“The world currently faces a critical shortage of therapeutic drugs to treat disorders such as bacterial infections and chronic pain”, says scientist Dr Eric Buenz. “The New Zealand bush may have the answers.”
Eric has highlighted his search for new drugs in a video entered into Thinkable’s ‘180 Seconds of Science’ competition, sponsored by the Royal Society of New Zealand.
“New Zealand is very special place. Because of its geological history and geographic isolation it has relatively high level of biodiversity,” says Eric.
Most recently, Eric’s work has focused on compounds extracted from the ongaonga plant – the most exciting plant he has ever worked on. Ironically, this native stinging nettle may contain a new treatment for chronic pain associated with diseases such as diabetes, leprosy, Guillain-Barré syndrome and other autoimmune diseases.
Based at the Nelson Marlborough Institute of Technology, Eric is working with the prestigious US-based Mayo Clinic (where he completed his PhD) to analyse the medicinal properties of the plant extracts and identify possible compounds for further development as medicines.
Traditional medicine important
In the video, Rōpata Taylor, General Manager, People and Culture at Wakatu Corporation notes the important role traditional medicine plays in understanding the healing properties of native plants.
“It is a knowledge, that has been passed down from generation to generation and developed over a long period of time, about what is safe and what benefits will come from certain plants at different times of the year. Those are all aspects of Rongoā – that indigenous understanding of medicine found in the plants and species that surround us.”
Landcare Research highlights several traditional medicinal uses of the ongaonga plant, including boiling its bark with kawakawa leaves to be used as a treatment for eczema and venereal disease.
Eric’s interest in ongaonga began when he accidentally brushed against the plant while out hunting in the bush. He described it to Stuff.co.nz:
“It was this crazy, burning sensation and I thought ‘what the hell?’.
What particularly got Buenz’s scientific senses tingling in the bush was not the sting from the poisonous spines of the ongaonga but the numbing aftermath. It’s not common to get such an effect on the nervous system from a substance that is only applied to the skin.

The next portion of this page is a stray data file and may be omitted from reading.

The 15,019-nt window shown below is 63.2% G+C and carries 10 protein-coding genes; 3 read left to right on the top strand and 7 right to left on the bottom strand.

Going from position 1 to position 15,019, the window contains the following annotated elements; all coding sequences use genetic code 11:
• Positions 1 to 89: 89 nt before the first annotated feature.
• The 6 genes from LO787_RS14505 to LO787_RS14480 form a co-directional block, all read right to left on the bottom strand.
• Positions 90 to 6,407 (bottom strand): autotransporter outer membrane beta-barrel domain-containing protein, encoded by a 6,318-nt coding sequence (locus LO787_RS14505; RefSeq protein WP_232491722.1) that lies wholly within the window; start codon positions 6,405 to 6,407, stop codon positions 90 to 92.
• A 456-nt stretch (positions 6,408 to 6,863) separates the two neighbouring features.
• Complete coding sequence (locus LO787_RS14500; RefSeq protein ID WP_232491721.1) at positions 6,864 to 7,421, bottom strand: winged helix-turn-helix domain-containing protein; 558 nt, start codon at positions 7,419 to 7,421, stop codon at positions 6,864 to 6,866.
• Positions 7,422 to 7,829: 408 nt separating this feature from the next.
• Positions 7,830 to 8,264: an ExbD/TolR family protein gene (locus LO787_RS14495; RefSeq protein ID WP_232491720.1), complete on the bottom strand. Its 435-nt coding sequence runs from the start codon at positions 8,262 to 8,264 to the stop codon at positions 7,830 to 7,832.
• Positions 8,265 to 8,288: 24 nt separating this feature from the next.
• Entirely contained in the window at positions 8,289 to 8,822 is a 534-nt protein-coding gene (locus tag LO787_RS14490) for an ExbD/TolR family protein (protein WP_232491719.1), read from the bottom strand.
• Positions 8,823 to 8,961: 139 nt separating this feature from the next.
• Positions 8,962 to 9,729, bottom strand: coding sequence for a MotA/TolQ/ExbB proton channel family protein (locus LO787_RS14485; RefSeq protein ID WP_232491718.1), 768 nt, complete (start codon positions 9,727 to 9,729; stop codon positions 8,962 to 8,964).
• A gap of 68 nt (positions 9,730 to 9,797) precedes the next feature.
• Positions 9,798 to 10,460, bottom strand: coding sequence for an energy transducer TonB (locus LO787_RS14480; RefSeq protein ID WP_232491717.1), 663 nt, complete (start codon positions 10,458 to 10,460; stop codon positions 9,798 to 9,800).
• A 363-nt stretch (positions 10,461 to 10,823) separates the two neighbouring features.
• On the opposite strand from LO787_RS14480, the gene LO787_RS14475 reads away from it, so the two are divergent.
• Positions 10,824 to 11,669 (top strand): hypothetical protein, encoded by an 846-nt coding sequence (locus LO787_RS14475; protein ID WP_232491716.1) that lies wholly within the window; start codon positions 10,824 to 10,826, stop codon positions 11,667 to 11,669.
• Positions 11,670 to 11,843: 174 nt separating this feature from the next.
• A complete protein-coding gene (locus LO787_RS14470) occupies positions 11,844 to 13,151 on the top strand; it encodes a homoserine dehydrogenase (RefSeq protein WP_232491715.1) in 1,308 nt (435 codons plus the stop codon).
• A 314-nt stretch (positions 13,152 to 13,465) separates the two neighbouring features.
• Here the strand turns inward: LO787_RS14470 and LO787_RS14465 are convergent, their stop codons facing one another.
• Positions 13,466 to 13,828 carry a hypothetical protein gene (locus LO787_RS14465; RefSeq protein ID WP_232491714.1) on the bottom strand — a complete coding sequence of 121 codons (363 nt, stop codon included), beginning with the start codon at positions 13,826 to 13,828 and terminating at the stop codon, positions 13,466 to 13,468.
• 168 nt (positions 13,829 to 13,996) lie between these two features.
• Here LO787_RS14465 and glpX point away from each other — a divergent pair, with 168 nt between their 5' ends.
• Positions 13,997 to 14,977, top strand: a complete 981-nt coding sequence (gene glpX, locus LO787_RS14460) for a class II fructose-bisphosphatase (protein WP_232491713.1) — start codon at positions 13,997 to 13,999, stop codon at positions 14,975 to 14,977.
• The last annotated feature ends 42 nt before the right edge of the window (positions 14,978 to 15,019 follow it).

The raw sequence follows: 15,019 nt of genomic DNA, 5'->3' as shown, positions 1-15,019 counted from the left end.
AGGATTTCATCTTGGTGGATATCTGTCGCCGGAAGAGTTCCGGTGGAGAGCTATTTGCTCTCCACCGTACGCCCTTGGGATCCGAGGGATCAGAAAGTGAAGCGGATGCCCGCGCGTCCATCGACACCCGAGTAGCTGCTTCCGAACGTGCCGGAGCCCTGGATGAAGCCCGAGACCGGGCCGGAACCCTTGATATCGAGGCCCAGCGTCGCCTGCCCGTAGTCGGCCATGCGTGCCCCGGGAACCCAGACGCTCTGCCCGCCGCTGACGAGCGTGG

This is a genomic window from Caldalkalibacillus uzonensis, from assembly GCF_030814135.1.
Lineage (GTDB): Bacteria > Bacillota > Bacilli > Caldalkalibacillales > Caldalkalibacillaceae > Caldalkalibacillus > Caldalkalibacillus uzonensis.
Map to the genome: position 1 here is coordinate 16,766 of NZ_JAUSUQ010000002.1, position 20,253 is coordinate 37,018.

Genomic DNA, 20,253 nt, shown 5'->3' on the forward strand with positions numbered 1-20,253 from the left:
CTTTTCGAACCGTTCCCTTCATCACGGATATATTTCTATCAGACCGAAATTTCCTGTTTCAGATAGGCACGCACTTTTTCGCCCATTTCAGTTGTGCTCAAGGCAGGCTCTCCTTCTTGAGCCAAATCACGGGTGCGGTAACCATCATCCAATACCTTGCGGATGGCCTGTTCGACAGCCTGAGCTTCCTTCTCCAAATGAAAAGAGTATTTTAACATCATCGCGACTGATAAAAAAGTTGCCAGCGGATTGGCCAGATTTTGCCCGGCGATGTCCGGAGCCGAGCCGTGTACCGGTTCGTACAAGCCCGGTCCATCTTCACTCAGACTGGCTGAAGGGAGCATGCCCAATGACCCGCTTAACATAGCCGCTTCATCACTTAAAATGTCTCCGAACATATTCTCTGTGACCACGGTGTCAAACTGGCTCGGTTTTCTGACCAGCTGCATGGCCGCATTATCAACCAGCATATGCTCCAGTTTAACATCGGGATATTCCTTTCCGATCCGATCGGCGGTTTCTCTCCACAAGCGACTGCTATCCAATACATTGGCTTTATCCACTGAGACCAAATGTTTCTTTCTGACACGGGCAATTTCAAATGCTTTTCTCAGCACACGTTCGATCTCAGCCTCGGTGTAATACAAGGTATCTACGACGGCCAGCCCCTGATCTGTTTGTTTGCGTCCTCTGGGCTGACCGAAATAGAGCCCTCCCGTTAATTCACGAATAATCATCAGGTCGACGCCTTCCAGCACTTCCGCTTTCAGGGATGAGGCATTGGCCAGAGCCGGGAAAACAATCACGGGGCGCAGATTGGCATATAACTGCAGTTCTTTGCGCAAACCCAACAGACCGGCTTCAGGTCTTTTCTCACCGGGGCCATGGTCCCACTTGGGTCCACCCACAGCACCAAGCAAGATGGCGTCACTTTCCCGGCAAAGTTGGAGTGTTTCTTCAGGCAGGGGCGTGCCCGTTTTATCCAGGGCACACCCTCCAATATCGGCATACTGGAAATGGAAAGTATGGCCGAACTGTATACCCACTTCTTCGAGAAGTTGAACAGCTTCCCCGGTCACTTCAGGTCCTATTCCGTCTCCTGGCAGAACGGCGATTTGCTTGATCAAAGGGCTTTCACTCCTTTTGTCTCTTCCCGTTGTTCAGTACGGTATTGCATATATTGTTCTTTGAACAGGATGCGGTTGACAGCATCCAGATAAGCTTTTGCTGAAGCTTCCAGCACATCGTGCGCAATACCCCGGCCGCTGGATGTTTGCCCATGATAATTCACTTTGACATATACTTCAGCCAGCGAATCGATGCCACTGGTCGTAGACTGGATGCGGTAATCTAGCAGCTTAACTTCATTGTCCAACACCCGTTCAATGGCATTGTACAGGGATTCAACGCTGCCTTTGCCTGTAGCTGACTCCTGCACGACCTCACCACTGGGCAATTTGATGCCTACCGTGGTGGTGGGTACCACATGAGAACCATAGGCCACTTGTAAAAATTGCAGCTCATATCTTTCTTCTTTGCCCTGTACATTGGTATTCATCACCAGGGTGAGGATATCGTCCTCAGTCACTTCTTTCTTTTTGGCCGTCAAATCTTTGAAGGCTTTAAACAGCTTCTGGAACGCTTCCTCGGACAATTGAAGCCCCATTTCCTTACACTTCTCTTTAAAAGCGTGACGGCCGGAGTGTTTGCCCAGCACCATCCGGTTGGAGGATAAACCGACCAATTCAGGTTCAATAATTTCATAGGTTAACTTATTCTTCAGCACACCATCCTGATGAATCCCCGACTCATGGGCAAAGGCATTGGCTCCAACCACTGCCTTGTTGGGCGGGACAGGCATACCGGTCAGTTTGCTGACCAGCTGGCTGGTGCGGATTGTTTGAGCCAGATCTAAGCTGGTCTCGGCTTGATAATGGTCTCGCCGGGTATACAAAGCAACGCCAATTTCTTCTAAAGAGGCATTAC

“I can’t think of anything else that’s like that,” Buenz said. “It’s rare to find something that’s so potentially powerful that hasn’t been examined.”
180 Seconds of Science
180 Seconds of Science is a competition for Early and Mid-Career Researchers offering them the chance to highlight their research in short videos. The public can vote for their favorite videos online, but be quick – voting closes the 22nd August 2016.
Check out the full list of entries from New Zealand below:
- Studs or duds? Bird sperm and conservation by Helen Taylor
- Keeping up with the Kat-Dashians by Heidy Kikkilus
- The Kauri Drought Experiment by Cate Macinnis-Ng
- Plant-based drug discovery in New Zealand by Eric Buenz
- Understanding Intelligence Rooted in Coincidence by Markus Luczak-Roesch
- How did Nemo really find his way home? by Craig Radford
- Finding value in meat cuts by Harvey Ho
- Volcanic Degassing on the Trail By Fire by Ian Schipper
- Walking helps manage type 2 diabetes by Andrew Reynolds
- Make Wood Not Love, Agnieszka Boron
- Bioengineering helping medicine with chronic sinusitis by Haribalan Kumar
- Next Generation Air Quality Monitoring by Kyle Alberti
- Smart wearable sensor for CVD risk assessment by Sam Parittotokkapron
Special thanks to Kimberley Collins for highlighting the competition and collecting the New Zealand-based links.
Feature image: Flickr / Joan Campderrós-i-Canas